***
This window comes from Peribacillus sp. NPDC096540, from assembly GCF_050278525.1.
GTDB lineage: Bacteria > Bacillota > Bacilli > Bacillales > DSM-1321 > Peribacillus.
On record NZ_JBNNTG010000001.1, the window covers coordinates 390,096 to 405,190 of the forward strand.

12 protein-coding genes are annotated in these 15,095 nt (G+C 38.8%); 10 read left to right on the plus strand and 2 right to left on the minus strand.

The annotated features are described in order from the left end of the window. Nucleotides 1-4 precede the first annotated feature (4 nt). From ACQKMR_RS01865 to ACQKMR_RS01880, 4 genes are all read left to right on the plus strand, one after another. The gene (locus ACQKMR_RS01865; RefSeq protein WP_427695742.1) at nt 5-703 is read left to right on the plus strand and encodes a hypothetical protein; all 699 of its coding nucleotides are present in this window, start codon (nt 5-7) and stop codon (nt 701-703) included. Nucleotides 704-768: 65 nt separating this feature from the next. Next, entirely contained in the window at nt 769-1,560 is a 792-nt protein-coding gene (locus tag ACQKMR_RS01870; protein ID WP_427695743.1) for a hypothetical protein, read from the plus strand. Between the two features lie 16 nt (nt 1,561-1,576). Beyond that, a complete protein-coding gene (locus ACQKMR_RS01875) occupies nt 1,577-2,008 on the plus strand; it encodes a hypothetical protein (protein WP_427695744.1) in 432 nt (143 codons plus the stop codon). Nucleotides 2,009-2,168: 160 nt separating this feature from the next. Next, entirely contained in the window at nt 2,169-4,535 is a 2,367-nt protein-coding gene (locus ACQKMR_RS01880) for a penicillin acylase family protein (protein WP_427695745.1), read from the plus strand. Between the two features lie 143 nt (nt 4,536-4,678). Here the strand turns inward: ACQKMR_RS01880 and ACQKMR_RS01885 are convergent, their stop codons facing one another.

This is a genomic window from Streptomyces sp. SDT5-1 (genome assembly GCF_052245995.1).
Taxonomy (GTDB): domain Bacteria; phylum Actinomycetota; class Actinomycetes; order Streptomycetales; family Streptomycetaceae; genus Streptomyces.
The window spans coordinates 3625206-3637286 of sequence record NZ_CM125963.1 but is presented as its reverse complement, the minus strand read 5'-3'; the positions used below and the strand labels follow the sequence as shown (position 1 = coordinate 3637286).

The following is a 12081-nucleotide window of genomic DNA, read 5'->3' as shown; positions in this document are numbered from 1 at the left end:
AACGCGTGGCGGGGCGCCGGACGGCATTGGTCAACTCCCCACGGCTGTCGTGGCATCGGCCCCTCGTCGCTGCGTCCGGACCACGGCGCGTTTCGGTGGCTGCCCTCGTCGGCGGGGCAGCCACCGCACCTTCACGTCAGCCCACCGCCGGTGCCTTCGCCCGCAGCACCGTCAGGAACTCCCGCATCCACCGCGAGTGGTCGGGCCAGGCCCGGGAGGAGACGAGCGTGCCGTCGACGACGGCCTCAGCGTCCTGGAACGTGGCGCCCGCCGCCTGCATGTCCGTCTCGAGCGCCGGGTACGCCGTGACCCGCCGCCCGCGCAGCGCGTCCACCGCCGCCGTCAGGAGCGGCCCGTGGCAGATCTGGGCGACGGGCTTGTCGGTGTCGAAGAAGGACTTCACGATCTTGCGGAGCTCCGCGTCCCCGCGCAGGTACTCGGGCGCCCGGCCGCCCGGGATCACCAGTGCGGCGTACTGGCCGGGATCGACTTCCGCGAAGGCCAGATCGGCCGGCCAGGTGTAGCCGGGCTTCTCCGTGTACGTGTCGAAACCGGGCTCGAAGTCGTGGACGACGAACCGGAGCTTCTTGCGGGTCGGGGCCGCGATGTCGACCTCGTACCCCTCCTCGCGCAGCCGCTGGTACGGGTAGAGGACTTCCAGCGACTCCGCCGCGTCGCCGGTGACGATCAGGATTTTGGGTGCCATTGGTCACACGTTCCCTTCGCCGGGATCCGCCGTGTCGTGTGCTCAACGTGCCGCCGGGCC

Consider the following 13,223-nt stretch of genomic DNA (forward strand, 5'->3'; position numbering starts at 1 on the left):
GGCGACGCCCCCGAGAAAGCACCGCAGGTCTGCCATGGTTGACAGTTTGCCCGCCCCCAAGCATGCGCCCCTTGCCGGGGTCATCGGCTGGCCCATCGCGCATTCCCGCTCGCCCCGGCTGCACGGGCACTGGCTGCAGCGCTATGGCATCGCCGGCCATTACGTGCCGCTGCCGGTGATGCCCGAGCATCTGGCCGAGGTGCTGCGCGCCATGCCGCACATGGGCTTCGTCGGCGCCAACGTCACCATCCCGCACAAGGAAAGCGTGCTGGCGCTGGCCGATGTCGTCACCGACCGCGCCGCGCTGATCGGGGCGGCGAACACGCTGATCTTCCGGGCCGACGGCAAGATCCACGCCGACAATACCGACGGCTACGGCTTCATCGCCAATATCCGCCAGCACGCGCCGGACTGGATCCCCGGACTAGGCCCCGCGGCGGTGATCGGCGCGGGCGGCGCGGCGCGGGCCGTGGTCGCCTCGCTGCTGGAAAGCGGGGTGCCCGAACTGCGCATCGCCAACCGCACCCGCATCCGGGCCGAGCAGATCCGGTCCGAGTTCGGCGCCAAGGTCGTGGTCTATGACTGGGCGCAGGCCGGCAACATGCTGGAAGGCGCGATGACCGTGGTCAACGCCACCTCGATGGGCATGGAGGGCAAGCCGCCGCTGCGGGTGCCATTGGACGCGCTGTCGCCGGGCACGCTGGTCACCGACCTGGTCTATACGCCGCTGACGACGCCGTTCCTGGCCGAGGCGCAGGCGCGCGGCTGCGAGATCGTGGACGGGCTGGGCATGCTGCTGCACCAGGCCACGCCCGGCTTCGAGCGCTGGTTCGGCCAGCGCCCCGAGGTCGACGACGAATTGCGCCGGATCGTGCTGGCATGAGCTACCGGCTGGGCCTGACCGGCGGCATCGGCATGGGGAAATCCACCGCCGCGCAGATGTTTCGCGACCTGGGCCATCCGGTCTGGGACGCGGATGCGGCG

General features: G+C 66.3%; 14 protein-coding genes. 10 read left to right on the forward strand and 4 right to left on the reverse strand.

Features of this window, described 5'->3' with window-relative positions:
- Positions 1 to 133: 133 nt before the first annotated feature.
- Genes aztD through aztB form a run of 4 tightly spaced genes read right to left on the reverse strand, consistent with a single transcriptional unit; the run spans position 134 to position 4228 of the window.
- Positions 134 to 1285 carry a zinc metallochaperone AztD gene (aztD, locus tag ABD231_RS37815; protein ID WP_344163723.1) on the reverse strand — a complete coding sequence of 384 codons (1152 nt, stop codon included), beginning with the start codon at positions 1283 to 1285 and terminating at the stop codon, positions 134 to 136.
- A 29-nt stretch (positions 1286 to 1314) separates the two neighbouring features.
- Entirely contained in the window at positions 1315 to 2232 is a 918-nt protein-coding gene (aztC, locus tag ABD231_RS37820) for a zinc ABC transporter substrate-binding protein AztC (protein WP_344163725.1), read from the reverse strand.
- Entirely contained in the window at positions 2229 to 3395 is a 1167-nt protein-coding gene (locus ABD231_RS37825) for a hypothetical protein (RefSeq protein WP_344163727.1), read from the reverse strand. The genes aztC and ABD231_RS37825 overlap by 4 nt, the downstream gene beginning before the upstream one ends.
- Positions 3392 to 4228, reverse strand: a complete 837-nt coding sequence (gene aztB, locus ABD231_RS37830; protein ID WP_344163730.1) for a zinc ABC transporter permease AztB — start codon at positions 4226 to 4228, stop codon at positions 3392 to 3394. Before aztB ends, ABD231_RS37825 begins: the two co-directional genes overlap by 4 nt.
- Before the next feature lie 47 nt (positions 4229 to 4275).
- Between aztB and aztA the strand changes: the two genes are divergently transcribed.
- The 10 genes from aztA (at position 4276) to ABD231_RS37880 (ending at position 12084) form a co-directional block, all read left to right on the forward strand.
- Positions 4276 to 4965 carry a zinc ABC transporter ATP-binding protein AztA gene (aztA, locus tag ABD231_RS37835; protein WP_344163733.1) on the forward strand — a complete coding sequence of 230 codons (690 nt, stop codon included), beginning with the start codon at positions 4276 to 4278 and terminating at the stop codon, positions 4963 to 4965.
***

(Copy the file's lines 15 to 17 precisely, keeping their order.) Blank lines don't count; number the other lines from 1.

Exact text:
- Positions 1 to 133: 133 nt before the first annotated feature.
- Genes aztD through aztB form a run of 4 tightly spaced genes read right to left on the reverse strand, consistent with a single transcriptional unit; the run spans position 134 to position 4228 of the window.
- Positions 134 to 1285 carry a zinc metallochaperone AztD gene (aztD, locus tag ABD231_RS37815; protein ID WP_344163723.1) on the reverse strand — a complete coding sequence of 384 codons (1152 nt, stop codon included), beginning with the start codon at positions 1283 to 1285 and terminating at the stop codon, positions 134 to 136.